We really enjoyed the slow walk up towards the shrines
Pao was unlucky as she wasn't able to take the photo while the stone was going through the hole in the torii. Explains why she was unable to make the throw herself...
Apparently torii gates mark the transition between the sacred and the profane. I'm surprised I was able to pass through without being zapped by lighting or something similar
After a brief visit to the sacred bridge of Futarasan Jinja (which was pretty average to be honest) we grabbed dinner at Hippari Dako which was delicious and quite fun. Previous diners have covered the wall and ceiling with postcards, drawings, currency and poems - it was fun to browse through them while eating.
The restaurant equivalent of office space
After dinner we headed down to Kanmangafuchi Abyss which is most popular for the Bake Jizo, or Ghost Jizo, that are lined up looking over the river. These statues appealed to me for two reasons. Firstly, they were wearing spanking red capes and knitted beanies - and secondly some had clearly lost their head and a feeble attempt had been made to replace it.
One of the nicer examples of a Bake Jizo
It might be hard to tell from this picture - but this statue does not have his original head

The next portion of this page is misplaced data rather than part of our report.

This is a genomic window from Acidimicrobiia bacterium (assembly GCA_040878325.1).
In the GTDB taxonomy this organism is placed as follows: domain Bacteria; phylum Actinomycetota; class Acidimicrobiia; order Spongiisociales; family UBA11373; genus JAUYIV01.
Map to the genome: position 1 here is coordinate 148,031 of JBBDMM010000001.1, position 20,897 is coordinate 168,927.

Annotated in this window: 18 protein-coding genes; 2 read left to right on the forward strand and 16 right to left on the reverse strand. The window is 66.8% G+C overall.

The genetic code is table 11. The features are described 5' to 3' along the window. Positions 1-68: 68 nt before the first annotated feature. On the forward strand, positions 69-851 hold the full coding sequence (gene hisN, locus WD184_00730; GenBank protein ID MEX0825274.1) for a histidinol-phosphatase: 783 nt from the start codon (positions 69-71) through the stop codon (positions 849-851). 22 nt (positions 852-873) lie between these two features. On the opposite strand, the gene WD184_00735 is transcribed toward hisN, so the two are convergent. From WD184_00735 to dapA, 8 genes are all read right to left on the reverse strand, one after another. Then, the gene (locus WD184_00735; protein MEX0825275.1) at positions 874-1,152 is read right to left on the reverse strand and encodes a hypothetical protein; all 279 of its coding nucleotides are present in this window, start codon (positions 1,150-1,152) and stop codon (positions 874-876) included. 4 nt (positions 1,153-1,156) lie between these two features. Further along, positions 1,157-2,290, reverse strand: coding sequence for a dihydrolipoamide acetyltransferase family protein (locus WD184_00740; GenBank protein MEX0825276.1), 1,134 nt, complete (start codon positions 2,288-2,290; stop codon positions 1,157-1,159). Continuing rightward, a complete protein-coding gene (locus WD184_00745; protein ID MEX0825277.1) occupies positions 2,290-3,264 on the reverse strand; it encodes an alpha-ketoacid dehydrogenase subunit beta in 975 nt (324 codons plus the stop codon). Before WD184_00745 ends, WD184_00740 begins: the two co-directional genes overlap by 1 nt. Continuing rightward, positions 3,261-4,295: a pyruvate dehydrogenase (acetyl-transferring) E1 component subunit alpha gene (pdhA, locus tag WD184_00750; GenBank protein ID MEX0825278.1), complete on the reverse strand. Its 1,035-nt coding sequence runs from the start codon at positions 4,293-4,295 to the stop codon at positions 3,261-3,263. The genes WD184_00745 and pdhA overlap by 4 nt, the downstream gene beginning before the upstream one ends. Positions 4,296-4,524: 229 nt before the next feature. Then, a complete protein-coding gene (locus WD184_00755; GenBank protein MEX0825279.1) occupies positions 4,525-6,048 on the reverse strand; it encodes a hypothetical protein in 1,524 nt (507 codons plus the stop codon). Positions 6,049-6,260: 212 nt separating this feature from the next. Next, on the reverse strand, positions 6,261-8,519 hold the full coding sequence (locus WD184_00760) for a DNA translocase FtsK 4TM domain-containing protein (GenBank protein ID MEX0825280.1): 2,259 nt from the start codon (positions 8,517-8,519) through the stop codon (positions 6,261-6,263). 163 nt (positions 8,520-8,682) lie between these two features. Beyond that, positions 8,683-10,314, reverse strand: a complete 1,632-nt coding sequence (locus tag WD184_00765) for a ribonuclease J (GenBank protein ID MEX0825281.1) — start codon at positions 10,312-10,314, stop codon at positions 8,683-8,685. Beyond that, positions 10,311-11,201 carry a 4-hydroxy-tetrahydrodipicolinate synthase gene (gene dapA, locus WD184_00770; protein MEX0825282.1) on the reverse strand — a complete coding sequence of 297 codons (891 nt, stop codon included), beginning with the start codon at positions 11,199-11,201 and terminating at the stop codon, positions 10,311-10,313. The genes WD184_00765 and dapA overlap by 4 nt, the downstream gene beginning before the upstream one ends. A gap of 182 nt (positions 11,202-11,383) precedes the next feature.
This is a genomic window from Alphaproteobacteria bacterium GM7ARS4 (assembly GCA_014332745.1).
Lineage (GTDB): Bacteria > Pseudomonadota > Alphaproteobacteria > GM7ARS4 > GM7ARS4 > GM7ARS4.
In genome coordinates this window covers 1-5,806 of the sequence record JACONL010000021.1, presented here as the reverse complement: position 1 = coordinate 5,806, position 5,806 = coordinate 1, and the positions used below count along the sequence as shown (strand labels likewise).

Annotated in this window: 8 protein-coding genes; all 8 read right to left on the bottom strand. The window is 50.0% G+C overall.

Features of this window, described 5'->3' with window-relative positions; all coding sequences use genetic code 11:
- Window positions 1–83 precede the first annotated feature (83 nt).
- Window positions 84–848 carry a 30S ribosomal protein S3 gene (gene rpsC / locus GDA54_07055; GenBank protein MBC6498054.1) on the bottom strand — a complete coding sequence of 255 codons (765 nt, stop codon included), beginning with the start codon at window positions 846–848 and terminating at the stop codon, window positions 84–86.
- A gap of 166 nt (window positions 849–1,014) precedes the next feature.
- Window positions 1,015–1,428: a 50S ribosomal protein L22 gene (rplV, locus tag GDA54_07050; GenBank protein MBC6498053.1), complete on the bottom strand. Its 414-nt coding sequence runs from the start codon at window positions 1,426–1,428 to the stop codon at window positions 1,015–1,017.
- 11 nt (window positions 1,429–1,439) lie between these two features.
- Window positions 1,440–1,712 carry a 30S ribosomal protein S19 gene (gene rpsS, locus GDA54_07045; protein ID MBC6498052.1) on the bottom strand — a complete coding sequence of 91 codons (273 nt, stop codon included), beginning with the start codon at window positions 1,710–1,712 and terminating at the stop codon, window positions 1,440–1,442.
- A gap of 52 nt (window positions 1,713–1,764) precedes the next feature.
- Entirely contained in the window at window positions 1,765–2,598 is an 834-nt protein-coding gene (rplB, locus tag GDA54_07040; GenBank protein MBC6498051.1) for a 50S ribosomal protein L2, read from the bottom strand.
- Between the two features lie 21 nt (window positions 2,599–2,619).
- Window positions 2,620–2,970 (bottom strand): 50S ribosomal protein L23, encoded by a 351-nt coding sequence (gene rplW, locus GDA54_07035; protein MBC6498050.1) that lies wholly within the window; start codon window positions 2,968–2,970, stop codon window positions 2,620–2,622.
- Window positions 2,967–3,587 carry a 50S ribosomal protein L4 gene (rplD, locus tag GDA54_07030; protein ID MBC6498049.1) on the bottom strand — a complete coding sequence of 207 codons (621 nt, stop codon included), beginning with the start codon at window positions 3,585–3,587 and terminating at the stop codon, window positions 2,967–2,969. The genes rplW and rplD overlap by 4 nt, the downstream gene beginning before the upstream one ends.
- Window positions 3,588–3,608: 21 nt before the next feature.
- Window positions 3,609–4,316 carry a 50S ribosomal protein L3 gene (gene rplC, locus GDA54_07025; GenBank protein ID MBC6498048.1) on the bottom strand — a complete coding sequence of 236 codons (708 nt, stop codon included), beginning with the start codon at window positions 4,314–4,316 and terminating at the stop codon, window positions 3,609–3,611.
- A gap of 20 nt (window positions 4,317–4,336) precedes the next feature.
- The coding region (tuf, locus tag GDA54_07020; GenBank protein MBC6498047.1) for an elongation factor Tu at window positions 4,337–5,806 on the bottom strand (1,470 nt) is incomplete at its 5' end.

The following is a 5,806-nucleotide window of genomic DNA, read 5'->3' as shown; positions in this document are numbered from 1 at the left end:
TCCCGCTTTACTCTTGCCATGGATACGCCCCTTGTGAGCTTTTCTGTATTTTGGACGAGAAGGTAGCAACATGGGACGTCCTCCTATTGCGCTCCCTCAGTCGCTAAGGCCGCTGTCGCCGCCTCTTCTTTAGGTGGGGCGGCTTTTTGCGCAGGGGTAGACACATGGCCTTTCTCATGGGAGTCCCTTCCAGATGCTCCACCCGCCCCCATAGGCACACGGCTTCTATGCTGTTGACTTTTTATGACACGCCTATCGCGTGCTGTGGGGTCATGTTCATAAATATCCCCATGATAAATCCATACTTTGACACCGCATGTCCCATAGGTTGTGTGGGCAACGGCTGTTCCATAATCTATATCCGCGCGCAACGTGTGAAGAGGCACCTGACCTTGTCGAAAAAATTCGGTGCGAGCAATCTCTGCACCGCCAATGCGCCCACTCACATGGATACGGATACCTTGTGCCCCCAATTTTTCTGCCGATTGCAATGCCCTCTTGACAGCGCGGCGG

We managed to consume all of the major shrines of Nikko in day one - so day two was spent covering more of the "if we have time" attractions. We took a bus through the Iroha-zaka sloping roads - with an interesting name origin - in which 48 hairpin turns to cover 400+ meters of elevation in 3 kilometers to get to Lake Chuzenji. To be honest, while the area around the lake were nice and snow-filled, the lake itself was nothing too special.
One of the slopes up to the lake - very Gran Tourismo!
The second "if we have time" was quite awesome - the Tamozawa Imperial Villa was erected in Nikko in 1899 and provided a great insight to life back then (if you're an emperor - which I'm sure I would have been). After a quick dinner, well-earned bath (in the semi-private onsen) and early night we were ready to say goodbye to Nikko.
The emperor could only afford paper windows it would seem - not so great at keeping ninjas out if my research is accurate
It all looks so pristine and lovely - I wonder if the emperor had neighbours that would shit him off?
# Posted in the Travel section and tagged as: Japan, Nikko
This is the 1st in the Super Fun Chronological Japan Travel Catalogue series
GET 1 - Nikko, Japan - 2015GET 2 - Ueno (Tokyo), Japan - 2015GET 3 - Akihabara (Tokyo), Japan - 2015GET 4 - Ginza (Tokyo), Japan - 2015GET 5 - Asakusa (Tokyo), Japan - 2015GET 6 - Shinjuku (Tokyo), Japan - 2015GET 7 - Harajuku (Tokyo), Japan - 2015GET 8 - Shibuya (Tokyo), Japan - 2015GET 9 - Odaiba (Tokyo), Japan - 2015GET 10 - Kawaguchiko (Five Lakes), Japan - 2015GET 11 - Yokohama, Japan - 2015GET 12 - Kamakura, Japan - 2015GET 13 - Osaka, Japan - 2015GET 14 - Kobe, Japan - 2015GET 15 - Hiroshima, Japan - 2015GET 16 - Himeji & Nara, Japan - 2015GET 17 - Kyoto, Japan - 2015GET 18 - Iga, Japan - 2015GET 19 - Nagoya, Japan - 2015GET 20 - Takayama & Gero, Japan - 2015GET 21 - Sakura & Bonus Wrap-up, Japan - 2015